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Loved ones plan march six months after Rapid City man shot dead
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Loved ones plan march six months after Rapid City man shot dead

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Michael Mayweather smiles with his daughter, Juliana in this 2017 photograph.

Family and friends of Michael Mayweather have organized a march and protest for this afternoon, six months after their loved one was found shot dead outside a Rapid City home. 

"It's just been really hard, it just tore my family apart," Mayweather's mother, Shawndy Villa, said through tears last week. I'm "just trying to live day by day."

"We miss him everyday," said Lacey Reddest, Mayweather's ex-girlfriend and the mother of their 3-year-old child. "Juliana wakes up crying for her daddy. I wake up crying for my best friend to come home," she said.

Someone inside a home on the 300 block of East Adams Street reported finding 20-year-old Mayweather unconscious in the backyard around 3 p.m. on Feb. 27. A few hours later, the assistant Rapid City police chief told the Journal that Mayweather was shot in the head and his death was being investigated as a homicide, the second in 24 hours

But the next day, the police department sent a news release saying they were now investigating the case as an "unintended death" because new evidence such as finding the gun and viewing the autopsy report suggested the death may be a suicide. 

Six months and hundreds of hours of investigation later, the police department now categorizes the death as a suicide, spokesman Brendyn Medina said. 

"We haven't come in contact with any piece of evidence that suggests anything other than a self-inflicted gunshot wound," he said. 

The department believes Mayweather died by suicide, but there's not yet an official death certificate because the case remains open since family and friends continue to send tips about a possible murder, Medina said. He said all past tips have been investigated and the department will continue to investigate new ones. 

Both Villa and Reddest say Mayweather was murdered based on people they've spoken with and social media posts they've seen. 

Reddest, who is organizing the Walk For Justice, said they will meet at the Memorial Park band shell at 1 p.m. today and walk to the Public Safety Building on Kansas City Street with posters calling for police to find who shot Mayweather. 

"Michael is so handsome, he just cared about everybody, he always had a smile on his face," Villa said. "And his daughter loved him and he loved his daughter so much."

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Villa and Reddest don't believe Mayweather would kill himself. Villa said her son wasn't depressed. Reddest questioned why Mayweather would kill himself right after calling his mother to ask her to pick him up and take him to the store. They also believe there's evidence he was murdered.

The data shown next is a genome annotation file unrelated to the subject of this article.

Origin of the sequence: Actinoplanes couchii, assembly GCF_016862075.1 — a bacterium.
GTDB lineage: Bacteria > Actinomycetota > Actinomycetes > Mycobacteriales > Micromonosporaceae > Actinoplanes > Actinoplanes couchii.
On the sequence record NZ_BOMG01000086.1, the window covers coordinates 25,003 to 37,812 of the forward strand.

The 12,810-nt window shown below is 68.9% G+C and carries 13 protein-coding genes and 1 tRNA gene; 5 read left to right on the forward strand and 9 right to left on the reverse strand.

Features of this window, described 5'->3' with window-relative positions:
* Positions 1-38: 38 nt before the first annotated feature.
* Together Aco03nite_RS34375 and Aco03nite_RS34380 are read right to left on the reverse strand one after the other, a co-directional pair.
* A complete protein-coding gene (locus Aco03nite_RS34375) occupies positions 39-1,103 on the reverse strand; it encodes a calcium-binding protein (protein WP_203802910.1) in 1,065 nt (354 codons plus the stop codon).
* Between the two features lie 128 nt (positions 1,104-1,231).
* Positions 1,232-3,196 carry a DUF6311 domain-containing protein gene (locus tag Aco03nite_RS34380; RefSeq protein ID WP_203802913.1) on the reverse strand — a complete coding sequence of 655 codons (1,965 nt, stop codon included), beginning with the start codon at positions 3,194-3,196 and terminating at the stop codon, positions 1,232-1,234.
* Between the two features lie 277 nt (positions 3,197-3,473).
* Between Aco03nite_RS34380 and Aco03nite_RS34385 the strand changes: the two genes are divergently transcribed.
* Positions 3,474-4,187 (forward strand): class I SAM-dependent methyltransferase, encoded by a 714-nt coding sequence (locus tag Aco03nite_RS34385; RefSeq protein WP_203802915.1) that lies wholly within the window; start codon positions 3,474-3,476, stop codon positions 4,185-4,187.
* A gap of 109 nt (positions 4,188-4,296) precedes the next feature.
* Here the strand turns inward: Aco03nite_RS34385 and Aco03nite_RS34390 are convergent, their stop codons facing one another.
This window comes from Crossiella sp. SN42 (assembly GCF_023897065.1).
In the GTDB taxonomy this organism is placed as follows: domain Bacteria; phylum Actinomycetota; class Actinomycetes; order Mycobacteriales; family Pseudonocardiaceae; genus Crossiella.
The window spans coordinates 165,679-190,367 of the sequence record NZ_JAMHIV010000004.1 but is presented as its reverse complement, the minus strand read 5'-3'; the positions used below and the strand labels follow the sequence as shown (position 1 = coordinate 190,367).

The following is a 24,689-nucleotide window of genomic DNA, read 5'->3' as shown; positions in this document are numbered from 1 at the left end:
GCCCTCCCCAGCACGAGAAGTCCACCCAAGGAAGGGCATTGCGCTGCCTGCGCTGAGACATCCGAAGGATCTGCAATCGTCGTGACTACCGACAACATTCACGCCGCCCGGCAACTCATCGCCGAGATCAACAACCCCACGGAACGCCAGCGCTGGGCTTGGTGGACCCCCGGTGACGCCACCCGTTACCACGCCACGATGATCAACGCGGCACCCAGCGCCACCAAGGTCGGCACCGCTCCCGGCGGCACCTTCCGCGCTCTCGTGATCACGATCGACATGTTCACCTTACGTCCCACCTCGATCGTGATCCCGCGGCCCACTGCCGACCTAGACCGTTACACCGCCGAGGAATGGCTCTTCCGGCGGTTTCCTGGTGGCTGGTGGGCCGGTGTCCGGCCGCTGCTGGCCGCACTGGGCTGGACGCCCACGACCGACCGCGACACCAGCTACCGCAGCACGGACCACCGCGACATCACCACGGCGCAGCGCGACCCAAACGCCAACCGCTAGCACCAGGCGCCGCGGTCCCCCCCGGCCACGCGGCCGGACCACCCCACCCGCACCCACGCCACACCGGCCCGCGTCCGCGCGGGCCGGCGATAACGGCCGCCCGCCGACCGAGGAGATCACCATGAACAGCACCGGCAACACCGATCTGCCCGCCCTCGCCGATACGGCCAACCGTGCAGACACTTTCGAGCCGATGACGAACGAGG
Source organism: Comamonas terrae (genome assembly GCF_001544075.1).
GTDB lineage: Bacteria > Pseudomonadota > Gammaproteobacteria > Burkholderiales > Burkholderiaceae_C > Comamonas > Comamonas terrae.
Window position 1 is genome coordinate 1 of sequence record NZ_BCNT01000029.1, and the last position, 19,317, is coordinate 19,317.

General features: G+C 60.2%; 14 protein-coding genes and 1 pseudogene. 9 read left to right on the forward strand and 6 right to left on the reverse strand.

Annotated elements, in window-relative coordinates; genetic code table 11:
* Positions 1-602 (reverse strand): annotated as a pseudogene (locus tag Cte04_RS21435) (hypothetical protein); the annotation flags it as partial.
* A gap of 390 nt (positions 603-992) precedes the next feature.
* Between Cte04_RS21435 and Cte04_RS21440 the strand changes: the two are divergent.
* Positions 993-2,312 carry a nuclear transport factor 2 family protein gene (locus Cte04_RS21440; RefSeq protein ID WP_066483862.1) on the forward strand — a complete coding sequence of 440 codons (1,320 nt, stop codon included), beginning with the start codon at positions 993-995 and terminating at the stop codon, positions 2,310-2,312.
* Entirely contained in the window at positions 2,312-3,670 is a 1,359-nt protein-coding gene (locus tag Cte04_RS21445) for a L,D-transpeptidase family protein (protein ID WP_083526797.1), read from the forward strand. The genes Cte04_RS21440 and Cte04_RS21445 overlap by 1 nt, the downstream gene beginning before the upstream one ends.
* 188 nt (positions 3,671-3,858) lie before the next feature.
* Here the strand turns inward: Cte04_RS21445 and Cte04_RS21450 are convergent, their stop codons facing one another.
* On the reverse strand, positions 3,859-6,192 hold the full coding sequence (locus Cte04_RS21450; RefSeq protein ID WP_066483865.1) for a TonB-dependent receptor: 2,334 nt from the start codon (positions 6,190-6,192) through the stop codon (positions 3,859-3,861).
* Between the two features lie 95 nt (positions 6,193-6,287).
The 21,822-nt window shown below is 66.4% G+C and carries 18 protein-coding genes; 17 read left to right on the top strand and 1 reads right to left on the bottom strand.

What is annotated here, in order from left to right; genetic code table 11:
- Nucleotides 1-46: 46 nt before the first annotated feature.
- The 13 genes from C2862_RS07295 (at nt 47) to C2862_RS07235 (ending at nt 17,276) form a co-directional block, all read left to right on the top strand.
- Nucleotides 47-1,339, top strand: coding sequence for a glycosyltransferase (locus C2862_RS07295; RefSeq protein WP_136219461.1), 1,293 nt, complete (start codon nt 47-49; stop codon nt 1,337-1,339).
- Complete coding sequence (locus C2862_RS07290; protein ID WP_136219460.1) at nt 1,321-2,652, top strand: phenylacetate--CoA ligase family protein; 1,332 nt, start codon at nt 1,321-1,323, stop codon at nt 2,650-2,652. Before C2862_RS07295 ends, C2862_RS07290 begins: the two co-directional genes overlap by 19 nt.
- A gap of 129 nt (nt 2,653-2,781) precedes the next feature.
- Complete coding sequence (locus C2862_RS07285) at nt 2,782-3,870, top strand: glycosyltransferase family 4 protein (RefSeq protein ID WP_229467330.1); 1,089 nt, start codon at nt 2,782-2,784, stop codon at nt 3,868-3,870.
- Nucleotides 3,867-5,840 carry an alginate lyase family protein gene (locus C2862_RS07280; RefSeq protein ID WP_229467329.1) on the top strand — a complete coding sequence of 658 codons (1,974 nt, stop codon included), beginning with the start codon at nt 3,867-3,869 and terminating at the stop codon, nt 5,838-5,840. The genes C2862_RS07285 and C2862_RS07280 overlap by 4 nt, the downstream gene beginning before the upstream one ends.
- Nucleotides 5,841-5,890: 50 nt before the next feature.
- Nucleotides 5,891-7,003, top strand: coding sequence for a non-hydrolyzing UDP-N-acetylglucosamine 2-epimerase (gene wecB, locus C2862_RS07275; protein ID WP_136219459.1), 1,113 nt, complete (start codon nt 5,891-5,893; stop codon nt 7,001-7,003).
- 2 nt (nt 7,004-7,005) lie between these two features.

Villa said her son was found outside the house with no shoes on despite there being snow on the ground and that his wallet wasn't with him and hasn't been found. Reddest said there is even a video of someone taking responsibility for killing Mayweather. The pair says they've handed all of the evidence to police and connected police with Mayweather's friends and people who were at the East Adams Street home — which both police and Villa describe as a house with drug activity — at the time of the shooting. 

Medina and John Olson, captain of the Criminal Investigation Division, said police have interviewed everyone who was at the home and everyone Villa and Reddest referred them to.

Police are aware that several people have claimed responsibility for shooting Mayweather, but "each of these claims have been thoroughly investigated and not have been found to be credible," said Medina, who said people may be doing that to gain "street cred."

Olson confirmed that Mayweather wasn't wearing shoes but was wearing socks. Medina said police obtained a search warrant to look through the house but never identified any identification card or wallet that belonged to Mayweather. 

Police originally thought the shooting was a homicide because there was no weapon found next to Mayweather, who was found just outside the back entrance to the house, Medina and Olson said. The gun was found after someone in the house showed police where they had kicked it into a window well. 

"Sheer stress of the situation causes people to basically kind of panic or react in a hurried manner," and people were trying to give Mayweather CPR, Olson said when asked why someone would kick the gun away. 

Olson said no one in the house witnessed the shooting but they reported it immediately. Testing found Mayweather had gunpowder residue on his hand and the autopsy found evidence — such as the bullet trajectory and burn marks on the forehead — that is "clearly" consistent with suicide, Medina said. 

The Journal has not viewed the autopsy — which is not a public document — or any other documents related to the investigation. 

Villa and Reddest both say they're not confident with the investigation and level of communication with the police department. Reddest said she hasn't had a face-to-face meeting with police officers in a month and they've given her conflicting information. 

Medina said a victim's specialist told him she has had multiple meetings with Villa to keep her updated and that the detective assigned to the case has also met with the family. 

"A situation like this is traumatic for any family," Olson said. He said police have to balance communicating with the family with protecting sensitive, ongoing parts of the investigation.

— Contact Arielle Zionts at arielle.zionts@rapidcityjournal.com

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